Common Names

  • Huang chi
  • Huang qi
  • Milk vetch
  • Radix astragali

What is Astragalus?

Astragalus propinquus (Huang Qi) has been a foundational herb in Traditional Chinese Medicine for hundreds of years. It is included in formulas to support Wei Qi (Chi), or the conceptual “shield” which serves as a primary defense mechanism against pernicious threats to the system. Sweet and nourishing, Astragalus is often included in recipes for soups, which are used for convalescence and general strengthening of the system. In Traditional Chinese Medicine, Astragalus is said to tonify the “spleen” and hence is used for fatigue linked to decreased appetite. Astragalus is part of the Milk Vetch or Fabaceae family. Astragalus herb is traditionally used in its dried powdered form or as a strong decoction, made from boiling the dried root in water for an extended period.

Anti-Aging Implications of Astragalus Membranaceus (Huangqi): A Well-Known Chinese Tonic

Mitochondrial Protection and Anti-aging Activity of Astragalus Polysaccharides and Their Potential Mechanism

Telomerase reverses aging process

  • To stimulate the immune system
    Laboratory studies suggest that astragalus stimulates the immune system.
  • To reduce severity of chemotherapy side effects, including immune suppression
    Studies in animals show that astragalus reverses immune suppression caused by cyclophosphamide and stimulates certain cells of the immune system. Astragalus may also reduce the side effects of other types of chemotherapy such as nausea, vomiting, and fatigue. In addition, it may enhance the effectiveness of some types of chemotherapies, but these observations need to be confirmed in well-designed human studies.
  • To fight bacterial infections
    There is currently no evidence to support this claim, but one study in humans did suggest that astragalus can induce a viral-type immune response.
  • To prevent and treat heart disease
    Lab and animal studies suggest astragalus and its compounds have heart-protective properties as well as blood-thinning effects.
  • To treat diabetes
    Although astragalus has not been specifically studied for this purpose, long-term population studies suggest that astragalus is among several herbs used in Chinese medicine that may improve diabetes-related complications. Clinical trials are needed to confirm such effects.
  • To increase strength and stamina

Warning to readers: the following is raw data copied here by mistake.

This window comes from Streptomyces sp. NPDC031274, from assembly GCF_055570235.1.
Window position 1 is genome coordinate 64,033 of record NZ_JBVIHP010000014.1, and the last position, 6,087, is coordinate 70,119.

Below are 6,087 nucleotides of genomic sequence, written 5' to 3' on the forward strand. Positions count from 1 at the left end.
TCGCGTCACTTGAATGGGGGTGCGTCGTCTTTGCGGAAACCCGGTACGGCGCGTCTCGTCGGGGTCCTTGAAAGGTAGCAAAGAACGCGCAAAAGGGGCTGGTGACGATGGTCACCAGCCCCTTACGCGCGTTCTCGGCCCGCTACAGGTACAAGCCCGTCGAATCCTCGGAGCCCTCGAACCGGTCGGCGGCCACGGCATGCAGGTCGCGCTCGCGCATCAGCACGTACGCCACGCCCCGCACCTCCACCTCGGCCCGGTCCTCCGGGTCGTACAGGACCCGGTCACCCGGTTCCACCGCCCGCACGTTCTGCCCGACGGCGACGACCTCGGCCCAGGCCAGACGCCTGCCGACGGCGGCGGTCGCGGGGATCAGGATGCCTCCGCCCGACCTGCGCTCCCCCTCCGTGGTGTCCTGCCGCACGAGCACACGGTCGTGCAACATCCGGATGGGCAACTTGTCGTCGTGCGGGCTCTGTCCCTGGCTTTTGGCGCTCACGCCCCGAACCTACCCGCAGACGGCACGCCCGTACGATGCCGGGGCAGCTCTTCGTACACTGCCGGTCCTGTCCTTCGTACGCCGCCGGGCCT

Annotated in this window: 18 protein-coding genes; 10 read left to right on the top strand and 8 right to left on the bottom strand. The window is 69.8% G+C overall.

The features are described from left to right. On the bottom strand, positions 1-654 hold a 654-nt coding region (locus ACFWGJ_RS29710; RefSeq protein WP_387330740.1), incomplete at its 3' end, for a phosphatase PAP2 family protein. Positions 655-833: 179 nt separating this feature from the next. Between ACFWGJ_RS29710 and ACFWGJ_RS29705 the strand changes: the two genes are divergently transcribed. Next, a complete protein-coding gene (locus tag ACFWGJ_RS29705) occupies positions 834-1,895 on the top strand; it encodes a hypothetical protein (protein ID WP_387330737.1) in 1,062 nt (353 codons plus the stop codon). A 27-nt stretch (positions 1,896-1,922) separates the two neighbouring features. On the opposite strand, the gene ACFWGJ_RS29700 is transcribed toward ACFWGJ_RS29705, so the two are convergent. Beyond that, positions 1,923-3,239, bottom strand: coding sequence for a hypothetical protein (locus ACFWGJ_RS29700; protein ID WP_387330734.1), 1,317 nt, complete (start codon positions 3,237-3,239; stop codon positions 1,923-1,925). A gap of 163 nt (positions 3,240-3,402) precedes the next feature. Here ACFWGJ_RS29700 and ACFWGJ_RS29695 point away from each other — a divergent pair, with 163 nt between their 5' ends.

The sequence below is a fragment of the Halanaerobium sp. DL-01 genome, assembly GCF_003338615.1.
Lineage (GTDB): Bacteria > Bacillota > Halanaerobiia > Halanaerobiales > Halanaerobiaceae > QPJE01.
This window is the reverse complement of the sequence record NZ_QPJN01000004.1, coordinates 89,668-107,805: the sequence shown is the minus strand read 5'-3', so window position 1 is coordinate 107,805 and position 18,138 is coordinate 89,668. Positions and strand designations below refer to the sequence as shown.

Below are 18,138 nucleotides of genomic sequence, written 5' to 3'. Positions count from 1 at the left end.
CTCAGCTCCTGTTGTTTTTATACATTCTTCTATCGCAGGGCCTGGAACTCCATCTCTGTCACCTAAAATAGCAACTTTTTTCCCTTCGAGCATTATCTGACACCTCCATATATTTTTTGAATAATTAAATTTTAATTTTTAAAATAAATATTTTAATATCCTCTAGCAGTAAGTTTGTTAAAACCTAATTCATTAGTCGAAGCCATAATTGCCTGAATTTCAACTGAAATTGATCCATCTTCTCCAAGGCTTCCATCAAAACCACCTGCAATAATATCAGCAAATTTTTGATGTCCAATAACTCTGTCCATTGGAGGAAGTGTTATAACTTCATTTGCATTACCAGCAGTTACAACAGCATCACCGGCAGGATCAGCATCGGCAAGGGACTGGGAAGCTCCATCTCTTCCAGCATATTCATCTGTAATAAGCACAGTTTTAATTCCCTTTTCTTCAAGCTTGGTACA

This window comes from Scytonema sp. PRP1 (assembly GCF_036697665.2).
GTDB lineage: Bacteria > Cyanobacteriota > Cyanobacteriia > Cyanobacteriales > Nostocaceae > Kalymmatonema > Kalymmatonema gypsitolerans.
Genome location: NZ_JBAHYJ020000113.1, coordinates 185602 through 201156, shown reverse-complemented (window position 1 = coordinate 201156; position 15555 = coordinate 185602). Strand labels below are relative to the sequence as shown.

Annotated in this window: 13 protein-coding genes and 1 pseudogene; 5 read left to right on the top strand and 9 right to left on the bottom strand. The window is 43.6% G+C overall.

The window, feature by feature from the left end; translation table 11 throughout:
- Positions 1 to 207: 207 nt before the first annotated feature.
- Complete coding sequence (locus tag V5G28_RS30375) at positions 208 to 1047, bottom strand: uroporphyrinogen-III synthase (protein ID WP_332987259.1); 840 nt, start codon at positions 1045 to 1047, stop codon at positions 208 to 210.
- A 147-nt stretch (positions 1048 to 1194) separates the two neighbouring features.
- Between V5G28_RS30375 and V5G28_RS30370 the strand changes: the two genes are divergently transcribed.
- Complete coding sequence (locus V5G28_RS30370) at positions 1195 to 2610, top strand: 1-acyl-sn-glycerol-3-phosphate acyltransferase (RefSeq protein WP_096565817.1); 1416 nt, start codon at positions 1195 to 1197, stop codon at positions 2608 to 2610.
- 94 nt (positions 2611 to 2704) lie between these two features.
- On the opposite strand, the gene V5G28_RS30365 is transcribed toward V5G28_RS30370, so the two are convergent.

An herbal formula containing astragalus reduced fatigue in athletes by increasing uptake and use of oxygen. Another small study showed that a purified astragalus extract infusion may also help manage cancer-related fatigue, but whether an oral formula would work the same way is unknown.
  • You are taking immunosuppressants such as tacrolimus and cyclosporine: Astragalus may lessen their effects.
  • You have a hormone-sensitive cancer: Because astragalus has demonstrated estrogenic effects, it is unknown how it may affect hormone-sensitive cancers or hormonal chemotherapy.
  • You are undergoing cancer treatment: Laboratory studies suggest that certain properties of astragalus might interfere with the effectiveness of some types of cancer treatment.
  • You are taking anticoagulants: Lab studies suggest that astragalus may increase bleeding risk.
  • You are undergoing surgery: Lab studies suggest that astragalus may increase bleeding risk.
  • You are taking diuretic medications: A small study suggests that astragalus may increase their effects.
  • You are taking blood pressure medications: Astragalus may increase the blood pressure-lowering effect.

People with autoimmune diseases, such as Crohn’s disease, multiple sclerosis, psoriasis, rheumatoid arthritis, type 1 diabetes or systemic lupus erythematosus shouldn’t use astragalus unless recommended by a qualified healthcare practitioner. People who have had transplant surgery should not use astragalus.

Astragalus may interfere with the effectiveness of corticosteroid medications and drugs that suppress the immune system.

Theoretically, astragalus can increase the effectiveness of antiviral medications such as acyclovir and amantadine.

Astragalus supplements haven’t been tested for safety and due to the fact that dietary supplements are largely unregulated, the content of some products may differ from what is specified on the product label. Also keep in mind that the safety of supplements in pregnant women, nursing mothers, children, and those with medical conditions or who are taking medications have not been established. You can get tips on using supplements here, but if you’re considering the use of astragalus, talk with your primary care provider first.